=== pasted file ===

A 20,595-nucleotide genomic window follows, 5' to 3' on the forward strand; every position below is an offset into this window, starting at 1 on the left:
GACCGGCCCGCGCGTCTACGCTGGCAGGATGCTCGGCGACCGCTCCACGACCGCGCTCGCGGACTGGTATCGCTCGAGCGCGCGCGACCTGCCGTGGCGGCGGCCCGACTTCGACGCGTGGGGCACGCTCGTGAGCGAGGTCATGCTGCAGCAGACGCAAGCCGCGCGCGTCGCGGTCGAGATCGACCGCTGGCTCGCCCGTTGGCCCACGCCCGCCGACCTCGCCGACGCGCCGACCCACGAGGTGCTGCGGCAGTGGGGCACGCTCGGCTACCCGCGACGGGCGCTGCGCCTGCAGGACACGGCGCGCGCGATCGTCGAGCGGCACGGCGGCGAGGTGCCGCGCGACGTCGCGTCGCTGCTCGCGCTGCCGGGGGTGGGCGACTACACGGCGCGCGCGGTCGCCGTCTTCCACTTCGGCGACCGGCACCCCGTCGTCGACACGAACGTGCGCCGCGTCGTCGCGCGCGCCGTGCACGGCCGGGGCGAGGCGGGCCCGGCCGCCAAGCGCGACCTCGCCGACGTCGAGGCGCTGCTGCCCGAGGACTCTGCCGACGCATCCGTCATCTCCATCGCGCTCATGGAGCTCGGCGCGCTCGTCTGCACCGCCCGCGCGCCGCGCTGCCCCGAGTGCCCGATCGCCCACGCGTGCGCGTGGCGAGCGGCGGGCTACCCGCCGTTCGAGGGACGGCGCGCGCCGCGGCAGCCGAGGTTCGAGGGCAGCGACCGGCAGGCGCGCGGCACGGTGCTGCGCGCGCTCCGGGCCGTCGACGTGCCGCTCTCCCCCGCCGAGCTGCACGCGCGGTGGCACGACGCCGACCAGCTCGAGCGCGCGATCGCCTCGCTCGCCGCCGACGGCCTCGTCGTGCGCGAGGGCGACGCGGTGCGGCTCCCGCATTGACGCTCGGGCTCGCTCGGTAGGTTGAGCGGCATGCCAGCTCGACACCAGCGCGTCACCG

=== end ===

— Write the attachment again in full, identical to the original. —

A 20,595-nucleotide genomic window follows, 5' to 3' on the forward strand; every position below is an offset into this window, starting at 1 on the left:
GACCGGCCCGCGCGTCTACGCTGGCAGGATGCTCGGCGACCGCTCCACGACCGCGCTCGCGGACTGGTATCGCTCGAGCGCGCGCGACCTGCCGTGGCGGCGGCCCGACTTCGACGCGTGGGGCACGCTCGTGAGCGAGGTCATGCTGCAGCAGACGCAAGCCGCGCGCGTCGCGGTCGAGATCGACCGCTGGCTCGCCCGTTGGCCCACGCCCGCCGACCTCGCCGACGCGCCGACCCACGAGGTGCTGCGGCAGTGGGGCACGCTCGGCTACCCGCGACGGGCGCTGCGCCTGCAGGACACGGCGCGCGCGATCGTCGAGCGGCACGGCGGCGAGGTGCCGCGCGACGTCGCGTCGCTGCTCGCGCTGCCGGGGGTGGGCGACTACACGGCGCGCGCGGTCGCCGTCTTCCACTTCGGCGACCGGCACCCCGTCGTCGACACGAACGTGCGCCGCGTCGTCGCGCGCGCCGTGCACGGCCGGGGCGAGGCGGGCCCGGCCGCCAAGCGCGACCTCGCCGACGTCGAGGCGCTGCTGCCCGAGGACTCTGCCGACGCATCCGTCATCTCCATCGCGCTCATGGAGCTCGGCGCGCTCGTCTGCACCGCCCGCGCGCCGCGCTGCCCCGAGTGCCCGATCGCCCACGCGTGCGCGTGGCGAGCGGCGGGCTACCCGCCGTTCGAGGGACGGCGCGCGCCGCGGCAGCCGAGGTTCGAGGGCAGCGACCGGCAGGCGCGCGGCACGGTGCTGCGCGCGCTCCGGGCCGTCGACGTGCCGCTCTCCCCCGCCGAGCTGCACGCGCGGTGGCACGACGCCGACCAGCTCGAGCGCGCGATCGCCTCGCTCGCCGCCGACGGCCTCGTCGTGCGCGAGGGCGACGCGGTGCGGCTCCCGCATTGACGCTCGGGCTCGCTCGGTAGGTTGAGCGGCATGCCAGCTCGACACCAGCGCGTCACCG